Last week EADTU released the report "Institutional MOOC strategies in Europe". This research is conducted as part of the EU-funded project HOME (Higher education Online: MOOCs the European way) by Robert Schuwer and Darco Jansen.
This report on MOOCs intends to contribute to literature on MOOCs in Europe. Its specific aim is to present data on the perception and objectives of European higher education inst itutions on MOOCs and the main drivers behind the MOOC movement. In addition, the report makes a comparison with similar studies conducted in the United S tates in 2013 and 2014 and to data produced by the European University Association (EUA) between Octob er and December 2013. The report made clear that involvement is still increasing, but also that arguments to get involved differ from those in the US. The survey was conducted in October December 2014. In total 67 institutions responded out of 22 European countries representing in total about 2.8 millions of students.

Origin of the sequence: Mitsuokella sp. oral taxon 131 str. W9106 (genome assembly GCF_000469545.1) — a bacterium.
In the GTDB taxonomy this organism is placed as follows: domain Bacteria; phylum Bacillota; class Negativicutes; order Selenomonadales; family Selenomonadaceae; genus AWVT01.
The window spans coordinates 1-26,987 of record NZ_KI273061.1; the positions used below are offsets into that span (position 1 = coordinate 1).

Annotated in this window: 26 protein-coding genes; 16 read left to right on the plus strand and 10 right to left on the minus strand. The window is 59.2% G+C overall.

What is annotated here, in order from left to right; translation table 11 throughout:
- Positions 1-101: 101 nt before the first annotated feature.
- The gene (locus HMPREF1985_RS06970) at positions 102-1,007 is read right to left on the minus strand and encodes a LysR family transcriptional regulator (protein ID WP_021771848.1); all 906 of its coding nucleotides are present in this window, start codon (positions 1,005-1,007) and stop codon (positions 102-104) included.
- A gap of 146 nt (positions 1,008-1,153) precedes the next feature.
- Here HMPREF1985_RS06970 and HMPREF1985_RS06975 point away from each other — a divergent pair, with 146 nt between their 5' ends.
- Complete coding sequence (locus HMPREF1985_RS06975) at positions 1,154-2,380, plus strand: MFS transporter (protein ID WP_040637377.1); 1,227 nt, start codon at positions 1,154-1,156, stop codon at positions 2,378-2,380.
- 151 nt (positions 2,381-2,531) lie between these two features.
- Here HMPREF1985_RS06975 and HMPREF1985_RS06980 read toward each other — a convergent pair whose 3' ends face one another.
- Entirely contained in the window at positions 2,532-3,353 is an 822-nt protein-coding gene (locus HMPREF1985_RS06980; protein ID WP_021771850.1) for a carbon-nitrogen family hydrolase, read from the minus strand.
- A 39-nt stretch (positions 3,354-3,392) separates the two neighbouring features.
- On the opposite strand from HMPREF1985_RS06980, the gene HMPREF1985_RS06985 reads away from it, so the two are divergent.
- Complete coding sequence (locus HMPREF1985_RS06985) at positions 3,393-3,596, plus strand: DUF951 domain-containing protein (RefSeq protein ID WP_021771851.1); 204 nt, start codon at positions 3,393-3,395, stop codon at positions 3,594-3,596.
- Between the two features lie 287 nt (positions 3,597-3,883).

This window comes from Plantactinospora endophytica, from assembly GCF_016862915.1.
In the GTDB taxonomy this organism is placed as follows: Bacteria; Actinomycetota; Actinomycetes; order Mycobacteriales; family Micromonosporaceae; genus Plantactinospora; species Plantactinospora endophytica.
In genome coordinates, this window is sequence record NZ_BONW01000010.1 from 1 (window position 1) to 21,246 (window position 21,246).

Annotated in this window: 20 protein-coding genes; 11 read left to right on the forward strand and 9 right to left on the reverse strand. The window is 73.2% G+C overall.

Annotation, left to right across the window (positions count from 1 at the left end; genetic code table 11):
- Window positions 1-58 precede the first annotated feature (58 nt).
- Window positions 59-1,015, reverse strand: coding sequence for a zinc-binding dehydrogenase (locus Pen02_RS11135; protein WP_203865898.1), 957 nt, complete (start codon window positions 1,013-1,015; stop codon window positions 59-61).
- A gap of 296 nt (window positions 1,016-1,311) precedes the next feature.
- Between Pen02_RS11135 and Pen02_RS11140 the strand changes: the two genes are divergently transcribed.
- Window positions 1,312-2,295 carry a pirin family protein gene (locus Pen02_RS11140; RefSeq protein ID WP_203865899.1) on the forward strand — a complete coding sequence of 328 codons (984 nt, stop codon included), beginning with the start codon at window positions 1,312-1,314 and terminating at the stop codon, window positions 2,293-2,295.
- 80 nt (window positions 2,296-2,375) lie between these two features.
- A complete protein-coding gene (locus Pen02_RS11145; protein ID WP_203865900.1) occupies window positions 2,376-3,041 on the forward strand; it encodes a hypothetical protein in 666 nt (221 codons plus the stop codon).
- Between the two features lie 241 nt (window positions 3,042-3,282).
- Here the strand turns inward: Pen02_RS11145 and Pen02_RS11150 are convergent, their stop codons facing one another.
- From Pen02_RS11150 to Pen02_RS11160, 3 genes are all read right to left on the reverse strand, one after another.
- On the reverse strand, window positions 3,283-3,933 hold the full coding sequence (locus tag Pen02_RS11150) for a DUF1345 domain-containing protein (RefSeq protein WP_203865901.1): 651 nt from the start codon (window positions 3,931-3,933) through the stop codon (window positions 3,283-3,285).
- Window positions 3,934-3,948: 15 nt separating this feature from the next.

The most interesting of the report is the difference with the US:
Some parts of the survey encompasses identical questions as used in the US surveys of 2013 and 2014. The results show large differences between both continents. A large majority of European higher education instit utions disagree with the statement that credentials for MOOC completion will cause confusion about higher education degrees while a majority in the US agrees. Next, more than 80% of European institutions agrees with the statement MOOCs are important for in stitutions to learn about online pedagogy while in the US it has decreased from 44% in 2013 to 28% in 2014. In the US the opinion is mostly neutral or disagree on the question if MOOCs are a sustainable method for offering courses , but in the EU more than half of the institutions agrees.
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